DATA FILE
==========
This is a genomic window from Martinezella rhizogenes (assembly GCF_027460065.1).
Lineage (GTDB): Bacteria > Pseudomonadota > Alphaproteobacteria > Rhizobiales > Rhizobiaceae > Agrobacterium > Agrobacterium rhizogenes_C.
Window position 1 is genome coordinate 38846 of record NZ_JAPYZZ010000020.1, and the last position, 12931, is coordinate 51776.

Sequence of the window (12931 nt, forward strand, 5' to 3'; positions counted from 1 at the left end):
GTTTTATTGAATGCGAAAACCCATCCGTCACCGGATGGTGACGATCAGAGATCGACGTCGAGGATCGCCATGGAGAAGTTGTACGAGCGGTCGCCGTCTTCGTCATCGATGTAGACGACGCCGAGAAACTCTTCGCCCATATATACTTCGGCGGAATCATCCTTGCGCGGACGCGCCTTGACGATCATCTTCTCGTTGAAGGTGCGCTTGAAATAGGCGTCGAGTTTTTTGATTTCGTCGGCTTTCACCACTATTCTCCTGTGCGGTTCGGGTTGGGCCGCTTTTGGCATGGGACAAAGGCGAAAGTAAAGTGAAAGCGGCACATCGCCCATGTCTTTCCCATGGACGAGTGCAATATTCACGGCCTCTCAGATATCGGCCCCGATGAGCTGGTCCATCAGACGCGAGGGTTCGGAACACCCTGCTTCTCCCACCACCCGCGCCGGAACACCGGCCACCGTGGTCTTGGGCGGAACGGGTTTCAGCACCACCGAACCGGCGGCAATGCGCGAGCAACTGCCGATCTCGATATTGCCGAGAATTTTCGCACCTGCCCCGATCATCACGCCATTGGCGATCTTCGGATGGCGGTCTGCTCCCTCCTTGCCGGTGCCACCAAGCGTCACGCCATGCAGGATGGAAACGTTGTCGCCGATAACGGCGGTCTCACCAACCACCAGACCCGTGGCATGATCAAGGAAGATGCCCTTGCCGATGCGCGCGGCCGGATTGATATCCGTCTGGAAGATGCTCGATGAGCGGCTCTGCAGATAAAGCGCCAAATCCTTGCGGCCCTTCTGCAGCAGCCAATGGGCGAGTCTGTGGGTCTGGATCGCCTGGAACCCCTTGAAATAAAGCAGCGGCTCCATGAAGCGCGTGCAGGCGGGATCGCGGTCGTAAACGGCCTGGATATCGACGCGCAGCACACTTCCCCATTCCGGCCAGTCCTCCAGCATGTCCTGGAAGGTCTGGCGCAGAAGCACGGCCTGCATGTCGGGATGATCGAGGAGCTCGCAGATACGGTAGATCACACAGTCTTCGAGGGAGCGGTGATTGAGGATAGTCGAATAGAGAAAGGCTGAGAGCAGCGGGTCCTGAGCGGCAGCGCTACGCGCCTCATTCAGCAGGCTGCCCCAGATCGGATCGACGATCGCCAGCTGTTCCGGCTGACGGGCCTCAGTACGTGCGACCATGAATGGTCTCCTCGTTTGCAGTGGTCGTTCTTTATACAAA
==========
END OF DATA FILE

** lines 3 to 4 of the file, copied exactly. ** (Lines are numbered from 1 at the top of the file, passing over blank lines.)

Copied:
Window position 1 is genome coordinate 38846 of record NZ_JAPYZZ010000020.1, and the last position, 12931, is coordinate 51776.

Sequence of the window (12931 nt, forward strand, 5' to 3'; positions counted from 1 at the left end):